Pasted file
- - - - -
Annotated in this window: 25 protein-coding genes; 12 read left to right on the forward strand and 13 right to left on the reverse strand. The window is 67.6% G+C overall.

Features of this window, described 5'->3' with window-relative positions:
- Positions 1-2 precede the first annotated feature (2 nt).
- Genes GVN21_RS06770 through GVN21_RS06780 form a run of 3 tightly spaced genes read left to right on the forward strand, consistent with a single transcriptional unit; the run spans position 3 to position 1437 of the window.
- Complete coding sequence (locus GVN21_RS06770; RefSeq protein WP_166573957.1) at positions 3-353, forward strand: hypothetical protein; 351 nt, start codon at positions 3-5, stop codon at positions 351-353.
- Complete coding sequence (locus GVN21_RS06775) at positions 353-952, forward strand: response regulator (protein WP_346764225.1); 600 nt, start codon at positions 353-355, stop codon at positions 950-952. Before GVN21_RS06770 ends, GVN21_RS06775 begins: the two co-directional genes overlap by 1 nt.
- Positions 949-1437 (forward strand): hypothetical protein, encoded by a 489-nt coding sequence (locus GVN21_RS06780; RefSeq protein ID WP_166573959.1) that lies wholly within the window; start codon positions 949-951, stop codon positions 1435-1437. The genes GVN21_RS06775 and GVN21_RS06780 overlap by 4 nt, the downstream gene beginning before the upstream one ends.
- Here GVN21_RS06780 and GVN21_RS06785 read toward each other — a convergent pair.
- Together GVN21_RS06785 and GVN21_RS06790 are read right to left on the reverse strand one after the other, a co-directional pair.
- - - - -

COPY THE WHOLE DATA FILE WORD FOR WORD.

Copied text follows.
Annotated in this window: 25 protein-coding genes; 12 read left to right on the forward strand and 13 right to left on the reverse strand. The window is 67.6% G+C overall.

Features of this window, described 5'->3' with window-relative positions:
- Positions 1-2 precede the first annotated feature (2 nt).
- Genes GVN21_RS06770 through GVN21_RS06780 form a run of 3 tightly spaced genes read left to right on the forward strand, consistent with a single transcriptional unit; the run spans position 3 to position 1437 of the window.
- Complete coding sequence (locus GVN21_RS06770; RefSeq protein WP_166573957.1) at positions 3-353, forward strand: hypothetical protein; 351 nt, start codon at positions 3-5, stop codon at positions 351-353.
- Complete coding sequence (locus GVN21_RS06775) at positions 353-952, forward strand: response regulator (protein WP_346764225.1); 600 nt, start codon at positions 353-355, stop codon at positions 950-952. Before GVN21_RS06770 ends, GVN21_RS06775 begins: the two co-directional genes overlap by 1 nt.
- Positions 949-1437 (forward strand): hypothetical protein, encoded by a 489-nt coding sequence (locus GVN21_RS06780; RefSeq protein ID WP_166573959.1) that lies wholly within the window; start codon positions 949-951, stop codon positions 1435-1437. The genes GVN21_RS06775 and GVN21_RS06780 overlap by 4 nt, the downstream gene beginning before the upstream one ends.
- Here GVN21_RS06780 and GVN21_RS06785 read toward each other — a convergent pair.
- Together GVN21_RS06785 and GVN21_RS06790 are read right to left on the reverse strand one after the other, a co-directional pair.